Few countries follow their poker players with as much relish as the Irish, whose discussion boards are usually alight whenever a major tournament is in progress. That goes double, of course, whenever an Irish player goes deep and reaches fever pitch if a countryman looks like heading to the final table.
There was a decent contingent of Irish players here in Prague this week, some of whom remain in the mix as we race hastily towards the money. Many of them are well known both at home and on the international circuit, but some are only just beginning to make a splash either in or out of the Emerald Isle.
Let's start a quick round-up of the Irish players with one of the latter group.
Michael McNelis, 46, was born in Dublin but moved to London in 2001 to work as a city trader (he has also worked on Wall Street in New York). Although he has played three EPT main events, he still considers poker to be a hobby and treats these events as a combination between learning experience and holiday for the family.
He qualified for each of his EPT excursions via the PokerStars Steps satellites and invested the grand total of €2 to win his package here, going through a series of hour-long sit and goes, usually in the hours after his duties as a father have ended for the day.
"I haven't got time to play a tournament that lasts 14 hours," McNelis said. "I usually play when my kids have gone to bed."
We first encountered McNelis at Prague airport on the eve of Day 1A, where he was shepherding a trolley of luggage and children through the terminal. McNelis's son Kieran, who is 4 years old, was sitting atop the suitcases, while his daughter Keiva, 2, was asleep in a push-chair. McNelis's partner is also in town and the family has spent the past couple of days sightseeing, buying wooden toys or puppets and building snowmen - while McNelis has not been required at the poker tables, at least.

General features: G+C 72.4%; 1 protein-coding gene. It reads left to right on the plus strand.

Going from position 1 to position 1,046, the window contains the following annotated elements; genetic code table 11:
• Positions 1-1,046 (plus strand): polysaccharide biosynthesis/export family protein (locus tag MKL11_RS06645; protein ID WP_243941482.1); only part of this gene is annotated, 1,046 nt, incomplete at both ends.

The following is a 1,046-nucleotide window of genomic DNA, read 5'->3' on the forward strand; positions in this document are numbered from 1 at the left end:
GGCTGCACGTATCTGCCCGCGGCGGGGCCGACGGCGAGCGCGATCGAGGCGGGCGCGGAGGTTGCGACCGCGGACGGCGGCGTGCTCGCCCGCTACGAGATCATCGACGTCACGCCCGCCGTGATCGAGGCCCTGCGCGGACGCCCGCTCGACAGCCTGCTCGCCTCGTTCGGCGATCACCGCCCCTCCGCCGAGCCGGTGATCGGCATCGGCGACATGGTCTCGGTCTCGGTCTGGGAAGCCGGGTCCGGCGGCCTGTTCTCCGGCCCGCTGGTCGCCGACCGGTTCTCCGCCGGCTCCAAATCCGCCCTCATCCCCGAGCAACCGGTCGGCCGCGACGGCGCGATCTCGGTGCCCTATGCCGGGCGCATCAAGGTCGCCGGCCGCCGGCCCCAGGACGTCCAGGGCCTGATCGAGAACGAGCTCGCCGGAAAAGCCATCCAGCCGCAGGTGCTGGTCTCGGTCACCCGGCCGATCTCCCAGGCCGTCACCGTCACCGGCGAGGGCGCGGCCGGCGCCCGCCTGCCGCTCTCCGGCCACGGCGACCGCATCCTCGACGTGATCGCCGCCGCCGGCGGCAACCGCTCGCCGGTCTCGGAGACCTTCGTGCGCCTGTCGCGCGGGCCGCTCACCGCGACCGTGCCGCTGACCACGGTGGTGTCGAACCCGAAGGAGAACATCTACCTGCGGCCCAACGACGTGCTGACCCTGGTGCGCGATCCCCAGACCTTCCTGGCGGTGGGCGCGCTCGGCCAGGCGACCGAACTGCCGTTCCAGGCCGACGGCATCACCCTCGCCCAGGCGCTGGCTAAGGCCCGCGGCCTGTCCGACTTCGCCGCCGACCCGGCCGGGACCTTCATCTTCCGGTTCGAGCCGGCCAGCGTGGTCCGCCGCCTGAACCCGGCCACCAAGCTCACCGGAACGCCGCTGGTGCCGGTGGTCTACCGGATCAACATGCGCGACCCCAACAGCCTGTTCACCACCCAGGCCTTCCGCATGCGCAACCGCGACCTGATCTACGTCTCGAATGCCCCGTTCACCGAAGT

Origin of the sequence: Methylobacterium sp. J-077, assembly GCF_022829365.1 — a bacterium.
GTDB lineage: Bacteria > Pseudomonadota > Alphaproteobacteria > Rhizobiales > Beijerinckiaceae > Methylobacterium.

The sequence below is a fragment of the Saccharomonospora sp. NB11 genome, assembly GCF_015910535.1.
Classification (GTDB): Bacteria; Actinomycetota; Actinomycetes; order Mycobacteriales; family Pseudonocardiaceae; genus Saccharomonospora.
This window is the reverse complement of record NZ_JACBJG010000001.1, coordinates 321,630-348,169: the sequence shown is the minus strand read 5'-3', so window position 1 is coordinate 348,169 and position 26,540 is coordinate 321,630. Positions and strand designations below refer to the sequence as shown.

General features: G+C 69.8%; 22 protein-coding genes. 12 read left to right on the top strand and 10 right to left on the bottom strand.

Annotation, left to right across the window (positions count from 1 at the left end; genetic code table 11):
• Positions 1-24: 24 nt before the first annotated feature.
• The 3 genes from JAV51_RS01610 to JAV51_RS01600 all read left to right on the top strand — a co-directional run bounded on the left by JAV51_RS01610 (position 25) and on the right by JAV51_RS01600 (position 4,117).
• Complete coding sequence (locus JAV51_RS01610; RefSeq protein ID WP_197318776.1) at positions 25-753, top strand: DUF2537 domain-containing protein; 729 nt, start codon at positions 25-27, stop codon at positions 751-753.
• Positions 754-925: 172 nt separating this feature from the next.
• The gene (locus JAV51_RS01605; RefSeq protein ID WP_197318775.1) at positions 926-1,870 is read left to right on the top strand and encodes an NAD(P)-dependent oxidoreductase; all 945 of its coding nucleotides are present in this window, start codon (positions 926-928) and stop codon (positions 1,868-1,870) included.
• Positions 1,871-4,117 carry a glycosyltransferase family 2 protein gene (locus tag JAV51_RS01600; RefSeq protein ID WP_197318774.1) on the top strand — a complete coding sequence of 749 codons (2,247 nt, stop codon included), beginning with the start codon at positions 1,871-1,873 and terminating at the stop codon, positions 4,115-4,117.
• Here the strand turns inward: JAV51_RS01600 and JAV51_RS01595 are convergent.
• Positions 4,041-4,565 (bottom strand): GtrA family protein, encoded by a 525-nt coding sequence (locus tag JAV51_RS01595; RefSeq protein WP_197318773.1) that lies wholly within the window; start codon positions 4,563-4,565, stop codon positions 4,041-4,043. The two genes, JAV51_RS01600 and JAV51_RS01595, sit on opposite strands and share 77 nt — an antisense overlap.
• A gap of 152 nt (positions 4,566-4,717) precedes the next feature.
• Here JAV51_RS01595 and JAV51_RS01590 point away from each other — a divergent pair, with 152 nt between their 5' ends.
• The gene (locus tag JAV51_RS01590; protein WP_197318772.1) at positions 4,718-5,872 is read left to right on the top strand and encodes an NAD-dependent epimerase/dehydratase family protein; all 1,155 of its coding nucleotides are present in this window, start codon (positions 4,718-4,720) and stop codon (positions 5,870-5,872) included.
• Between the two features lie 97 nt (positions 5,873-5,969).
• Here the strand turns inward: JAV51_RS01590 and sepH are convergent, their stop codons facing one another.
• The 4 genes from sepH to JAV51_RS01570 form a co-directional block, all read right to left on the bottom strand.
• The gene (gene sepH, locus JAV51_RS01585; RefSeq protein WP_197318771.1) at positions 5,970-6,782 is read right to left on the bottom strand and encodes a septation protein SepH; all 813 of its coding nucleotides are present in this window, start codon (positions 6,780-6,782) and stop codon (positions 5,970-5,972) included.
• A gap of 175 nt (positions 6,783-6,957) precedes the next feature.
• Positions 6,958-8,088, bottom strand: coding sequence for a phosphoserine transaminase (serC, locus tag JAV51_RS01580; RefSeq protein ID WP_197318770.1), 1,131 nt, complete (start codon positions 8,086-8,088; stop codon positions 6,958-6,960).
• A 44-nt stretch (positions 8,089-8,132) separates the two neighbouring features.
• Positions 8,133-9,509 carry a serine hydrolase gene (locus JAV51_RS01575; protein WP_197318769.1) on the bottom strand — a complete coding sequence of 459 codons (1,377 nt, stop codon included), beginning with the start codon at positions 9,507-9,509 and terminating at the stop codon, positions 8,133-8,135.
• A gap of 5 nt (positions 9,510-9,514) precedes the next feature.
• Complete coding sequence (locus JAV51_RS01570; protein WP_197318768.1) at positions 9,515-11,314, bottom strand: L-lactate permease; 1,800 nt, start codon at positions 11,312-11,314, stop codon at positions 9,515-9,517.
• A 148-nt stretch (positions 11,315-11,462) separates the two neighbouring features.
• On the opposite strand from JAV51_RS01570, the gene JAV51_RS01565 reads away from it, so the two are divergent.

During Day 1A, McNelis got a little fortunate twice, beating kings with ace queen and then cracking aces with pocket queens, hitting the third queen on the river. That brought him back for day two with a stack of 76,100, which he managed to keep hold of through the first four levels of the day today.
"I've learned so much playing these EPTs," McNelis said. "My game has improved so much. The problem I have is that as it goes up, I tend to be the guy who raises, gets re-raised and I shove. Or if there's been two raises, I shove. It's not very sophisticated.
"I've watch a lot of videos and I understand strategy, it's just that I don't like playing marginal hands, especially out of position against guys who are just better than me."
This strategy ended up accounting for him in the fifth level of the day, freeing him up to re-join the family. The majority of McNelis's stack went when he lost with A♥J♦ to Nikolaus Teichert's A♣Q♣. He was out soon after.
It almost certainly didn't smart so much for McNelis as it would have done for other players. He still treats poker as a hobby and is very well aware, from his former life as a city trader, that you have to "smash it in" every now and then. He owns a couple of businesses in West London now and, as "CraftyAsAFox" on PokerStars has mastered the art of qualifying for major poker tournaments for cheap. It's a very good life if you can get it.
Irish hopes are now pinned on Mick Graydon, Cornelius Foley and Trevor Dineen after Robbie Renehean, Jason Tomkins, Eoghan O'Dea and Ronan Gilligan all joined McNelis on the rail today.
Graydon, who made the final table in Deauville at the beginning of the year, has about 33,000 as we approach the end of Day 2 here. Meanwhile the online phenom Foley - currently the top-ranked online player from Ireland - has about 60,000.
Dineen too is battling on. He has about 40,000, quite a lot less than the average stack of around 140,000, but coming back for day three is still an achievable aim for all three of them.
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